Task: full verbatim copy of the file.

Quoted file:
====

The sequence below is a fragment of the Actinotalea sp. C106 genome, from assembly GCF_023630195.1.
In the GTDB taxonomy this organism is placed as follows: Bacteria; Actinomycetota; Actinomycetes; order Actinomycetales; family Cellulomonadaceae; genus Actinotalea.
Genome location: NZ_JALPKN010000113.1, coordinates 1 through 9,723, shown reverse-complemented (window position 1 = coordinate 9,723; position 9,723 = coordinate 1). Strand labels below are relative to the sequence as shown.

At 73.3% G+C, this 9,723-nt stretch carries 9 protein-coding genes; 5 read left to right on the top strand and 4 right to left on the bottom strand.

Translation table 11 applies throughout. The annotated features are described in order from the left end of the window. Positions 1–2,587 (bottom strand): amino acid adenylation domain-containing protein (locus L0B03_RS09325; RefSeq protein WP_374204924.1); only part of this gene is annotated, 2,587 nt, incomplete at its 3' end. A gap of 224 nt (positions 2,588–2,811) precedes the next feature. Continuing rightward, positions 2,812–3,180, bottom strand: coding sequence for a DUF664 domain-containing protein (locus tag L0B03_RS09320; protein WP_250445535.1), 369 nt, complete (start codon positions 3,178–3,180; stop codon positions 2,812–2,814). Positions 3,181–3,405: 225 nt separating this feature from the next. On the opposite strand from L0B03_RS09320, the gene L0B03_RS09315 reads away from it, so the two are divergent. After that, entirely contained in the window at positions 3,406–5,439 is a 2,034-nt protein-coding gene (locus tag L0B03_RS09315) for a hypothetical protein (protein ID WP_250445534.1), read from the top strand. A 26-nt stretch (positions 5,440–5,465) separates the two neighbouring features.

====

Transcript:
The sequence below is a fragment of the Actinotalea sp. C106 genome, from assembly GCF_023630195.1.
In the GTDB taxonomy this organism is placed as follows: Bacteria; Actinomycetota; Actinomycetes; order Actinomycetales; family Cellulomonadaceae; genus Actinotalea.
Genome location: NZ_JALPKN010000113.1, coordinates 1 through 9,723, shown reverse-complemented (window position 1 = coordinate 9,723; position 9,723 = coordinate 1). Strand labels below are relative to the sequence as shown.

At 73.3% G+C, this 9,723-nt stretch carries 9 protein-coding genes; 5 read left to right on the top strand and 4 right to left on the bottom strand.

Translation table 11 applies throughout. The annotated features are described in order from the left end of the window. Positions 1–2,587 (bottom strand): amino acid adenylation domain-containing protein (locus L0B03_RS09325; RefSeq protein WP_374204924.1); only part of this gene is annotated, 2,587 nt, incomplete at its 3' end. A gap of 224 nt (positions 2,588–2,811) precedes the next feature. Continuing rightward, positions 2,812–3,180, bottom strand: coding sequence for a DUF664 domain-containing protein (locus tag L0B03_RS09320; protein WP_250445535.1), 369 nt, complete (start codon positions 3,178–3,180; stop codon positions 2,812–2,814). Positions 3,181–3,405: 225 nt separating this feature from the next. On the opposite strand from L0B03_RS09320, the gene L0B03_RS09315 reads away from it, so the two are divergent. After that, entirely contained in the window at positions 3,406–5,439 is a 2,034-nt protein-coding gene (locus tag L0B03_RS09315) for a hypothetical protein (protein ID WP_250445534.1), read from the top strand. A 26-nt stretch (positions 5,440–5,465) separates the two neighbouring features.